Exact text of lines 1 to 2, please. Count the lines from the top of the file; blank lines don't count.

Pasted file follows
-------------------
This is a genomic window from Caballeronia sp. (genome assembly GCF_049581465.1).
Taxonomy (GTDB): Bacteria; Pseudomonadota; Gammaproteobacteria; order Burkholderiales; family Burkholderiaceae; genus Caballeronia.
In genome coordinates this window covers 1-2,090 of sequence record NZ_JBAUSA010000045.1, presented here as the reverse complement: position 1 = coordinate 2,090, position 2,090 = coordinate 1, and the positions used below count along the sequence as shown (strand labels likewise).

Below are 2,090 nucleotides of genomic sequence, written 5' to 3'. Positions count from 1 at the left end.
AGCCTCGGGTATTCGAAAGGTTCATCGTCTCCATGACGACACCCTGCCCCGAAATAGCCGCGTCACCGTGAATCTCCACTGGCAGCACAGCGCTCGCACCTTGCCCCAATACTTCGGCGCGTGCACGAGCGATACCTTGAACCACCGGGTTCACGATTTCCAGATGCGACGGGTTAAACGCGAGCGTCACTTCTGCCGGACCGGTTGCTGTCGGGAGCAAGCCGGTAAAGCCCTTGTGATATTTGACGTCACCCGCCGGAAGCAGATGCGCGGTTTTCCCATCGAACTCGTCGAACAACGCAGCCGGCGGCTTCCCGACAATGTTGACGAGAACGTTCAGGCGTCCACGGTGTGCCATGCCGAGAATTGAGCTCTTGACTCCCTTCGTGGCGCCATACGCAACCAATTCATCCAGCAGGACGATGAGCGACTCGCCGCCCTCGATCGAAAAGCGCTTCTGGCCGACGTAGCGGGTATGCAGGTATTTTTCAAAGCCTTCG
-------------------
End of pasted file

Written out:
This is a genomic window from Caballeronia sp. (genome assembly GCF_049581465.1).
Taxonomy (GTDB): Bacteria; Pseudomonadota; Gammaproteobacteria; order Burkholderiales; family Burkholderiaceae; genus Caballeronia.